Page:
DEMF 2011

Words and video by: Telegraphy

With soar feet and a warn-out pair of dancing shoes, I have just survived Detroit's Electronic Music Festival (just). With a terrible ringing in my ear (even though I did wear ear protection) I can most humbly say that I had a blast at Movement 2011.

What ever name is given for this gathering of hipsters and geeks (Movement 2011, DEMF 2011, Tech-fest) you can rest assured that this event had all the makings of a world class music festival. Did I say "world class music festival". Maybe the reverberating bass of the underground stage misaligned my ear-canal and I didn't hear myself right or maybe it is a "world class music festival". I certainly can't prove it, mainly for the shear fact that I haven't traveled outside of the continental U.S. to see and compare other festivals. I'm dirt poor folks. But, evidence of foreigners creeping around the dance floors sends a pretty good message that this festival is becoming known world-wide. I have seen a number of, shall we call them to be politically correct, "groups of foreign tourist" - with camera's might I add.

Another growing trend (besides it's outrageous ticket prices) is it's collaboration with local artists. A few of them put up installations around Hart Plaza. More about this on a later posting. But for now, I'm going to concentrate on my original intention for attending, which is photographing freaks and geeks. As I entered under the front pearly white archway of the festival grounds late on the first day, it became clear to me that this venue had became to corpritizted. Successfully scaring away the hardcore electronic music nerds. Was it the over priced daily and weekend passes? The complete banning of any bottled water products on festival grounds or the lineup of over rated beat-butchers with expensive software better known as DJ's? For what ever the reason, the crowd had a definite deficiency of hardcore ravers, music nerd and the likes. In my opinion, people that were around back when this festival was free ether move away, wised-up or grew old.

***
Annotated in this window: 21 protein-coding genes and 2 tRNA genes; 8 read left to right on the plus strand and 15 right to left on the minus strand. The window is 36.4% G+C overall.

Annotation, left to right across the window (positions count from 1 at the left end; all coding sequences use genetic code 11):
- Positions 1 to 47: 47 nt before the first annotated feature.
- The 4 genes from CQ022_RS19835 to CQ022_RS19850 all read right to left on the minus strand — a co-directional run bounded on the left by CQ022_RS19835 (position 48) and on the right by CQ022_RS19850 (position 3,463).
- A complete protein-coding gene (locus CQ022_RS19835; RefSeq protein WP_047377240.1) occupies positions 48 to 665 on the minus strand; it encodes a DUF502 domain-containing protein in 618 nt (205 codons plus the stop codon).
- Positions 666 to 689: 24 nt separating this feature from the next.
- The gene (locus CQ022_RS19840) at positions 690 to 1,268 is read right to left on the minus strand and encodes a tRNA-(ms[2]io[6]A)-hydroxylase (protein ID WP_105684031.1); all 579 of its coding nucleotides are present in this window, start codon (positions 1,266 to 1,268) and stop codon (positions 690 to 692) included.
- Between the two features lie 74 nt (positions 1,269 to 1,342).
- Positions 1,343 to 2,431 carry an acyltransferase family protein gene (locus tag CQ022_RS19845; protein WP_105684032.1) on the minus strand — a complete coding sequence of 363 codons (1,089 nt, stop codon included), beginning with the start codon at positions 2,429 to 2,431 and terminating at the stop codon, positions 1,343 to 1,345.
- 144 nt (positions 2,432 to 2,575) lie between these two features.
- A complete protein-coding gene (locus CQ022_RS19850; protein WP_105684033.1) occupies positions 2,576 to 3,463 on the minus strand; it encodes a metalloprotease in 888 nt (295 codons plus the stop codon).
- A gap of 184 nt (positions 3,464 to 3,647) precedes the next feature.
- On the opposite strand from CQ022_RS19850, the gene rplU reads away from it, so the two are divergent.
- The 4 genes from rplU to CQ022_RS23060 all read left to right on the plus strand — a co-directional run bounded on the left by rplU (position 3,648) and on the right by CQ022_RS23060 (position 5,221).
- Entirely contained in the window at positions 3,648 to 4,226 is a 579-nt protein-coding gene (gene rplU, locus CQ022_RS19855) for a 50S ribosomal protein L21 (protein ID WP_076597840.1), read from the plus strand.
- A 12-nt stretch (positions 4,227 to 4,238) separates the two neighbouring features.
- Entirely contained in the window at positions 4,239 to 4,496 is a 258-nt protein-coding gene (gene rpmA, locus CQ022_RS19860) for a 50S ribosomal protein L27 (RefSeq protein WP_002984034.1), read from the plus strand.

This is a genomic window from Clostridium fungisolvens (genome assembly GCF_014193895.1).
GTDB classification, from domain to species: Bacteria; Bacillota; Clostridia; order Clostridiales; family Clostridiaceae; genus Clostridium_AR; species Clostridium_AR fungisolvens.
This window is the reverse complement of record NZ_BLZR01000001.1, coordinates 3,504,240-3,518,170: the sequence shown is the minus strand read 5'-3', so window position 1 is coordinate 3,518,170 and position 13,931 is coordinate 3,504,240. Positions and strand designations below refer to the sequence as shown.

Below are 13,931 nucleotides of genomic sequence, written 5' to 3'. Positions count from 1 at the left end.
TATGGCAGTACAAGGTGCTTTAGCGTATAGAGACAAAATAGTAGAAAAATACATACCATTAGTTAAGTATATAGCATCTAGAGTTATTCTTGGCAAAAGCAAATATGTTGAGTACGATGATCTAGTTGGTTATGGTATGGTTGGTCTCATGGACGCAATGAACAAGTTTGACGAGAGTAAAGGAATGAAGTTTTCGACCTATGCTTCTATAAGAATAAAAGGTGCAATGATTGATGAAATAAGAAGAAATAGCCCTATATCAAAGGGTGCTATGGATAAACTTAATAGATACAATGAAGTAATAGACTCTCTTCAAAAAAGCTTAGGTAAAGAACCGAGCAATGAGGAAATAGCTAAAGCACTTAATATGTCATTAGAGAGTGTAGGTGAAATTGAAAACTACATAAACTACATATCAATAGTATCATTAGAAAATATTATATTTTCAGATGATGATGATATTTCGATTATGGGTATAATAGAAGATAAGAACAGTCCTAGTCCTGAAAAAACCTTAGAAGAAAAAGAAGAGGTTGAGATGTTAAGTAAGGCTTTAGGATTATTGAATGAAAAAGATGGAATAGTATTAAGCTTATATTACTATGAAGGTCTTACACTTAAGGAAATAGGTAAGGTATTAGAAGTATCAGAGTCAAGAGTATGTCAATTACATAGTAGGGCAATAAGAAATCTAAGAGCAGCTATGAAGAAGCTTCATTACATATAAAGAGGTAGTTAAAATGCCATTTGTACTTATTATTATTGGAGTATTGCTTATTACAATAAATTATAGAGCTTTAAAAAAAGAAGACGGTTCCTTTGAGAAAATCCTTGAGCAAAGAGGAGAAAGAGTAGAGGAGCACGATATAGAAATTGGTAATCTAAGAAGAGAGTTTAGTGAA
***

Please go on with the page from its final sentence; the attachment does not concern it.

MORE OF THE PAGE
No, my fine fussy friends - I'm not mudsling Movement 2011 or as my ninety year old grandmother says, "I'm not hate'n " I'm just pointing out that Paxahau (that's the promotions company and the soul organizer of this event) has become the "Microsoft" of electronic music festivals, monopolizing and growing. What I am trying to convey is the assumption that Detroit's Electronic Music Festival was better off being a free event. A event where the organizers concerned themselves more to the quality of DJ's acts rather then taking oaths to corporate gods.

Anyways, off of my Palmolive soap box. Changes I sighted at this years event were: 1) The underground stage with it's new DJ's both appearance. The video art was projected right onto a white elongated stage, which gives great ambiance. 2) The half !@#$%^ "Beat Port stage", with it's half the original length tent. The crowd all bunched together under the half tent like a herd of cattle, trying as they may to grab some cool and satisfying shade away from the hot sun or trying to keep dry from the Memorial Day rains. In any event, someone in upper management screwed-up. 3) An installation at the front gate of a Rube Goldberg machine. This multi stage mechanical wounder built by the finest nerds Detroit can offer, (hey I can say that, because I'm one as well) executes a complex problem solving action, same as it's original inventors device(Rube Goldberg), which is, nothing. But this one hands out Movement 2011 fliers that nobody wants.

After spending $80 for a weekend pass and lets not forget, as the ticket lady assured me at the ticket stand in a unsatisfying rough voice, "Don't look at the $80 sign up-top; it's actually $83. Three dollars is for processing fees". What ever amount of money I spent that weekend, I will always remember this installment of Movement 2011 as the one where I remembered the good old days of free music festivals and free expressions.

No comments:

Post a Comment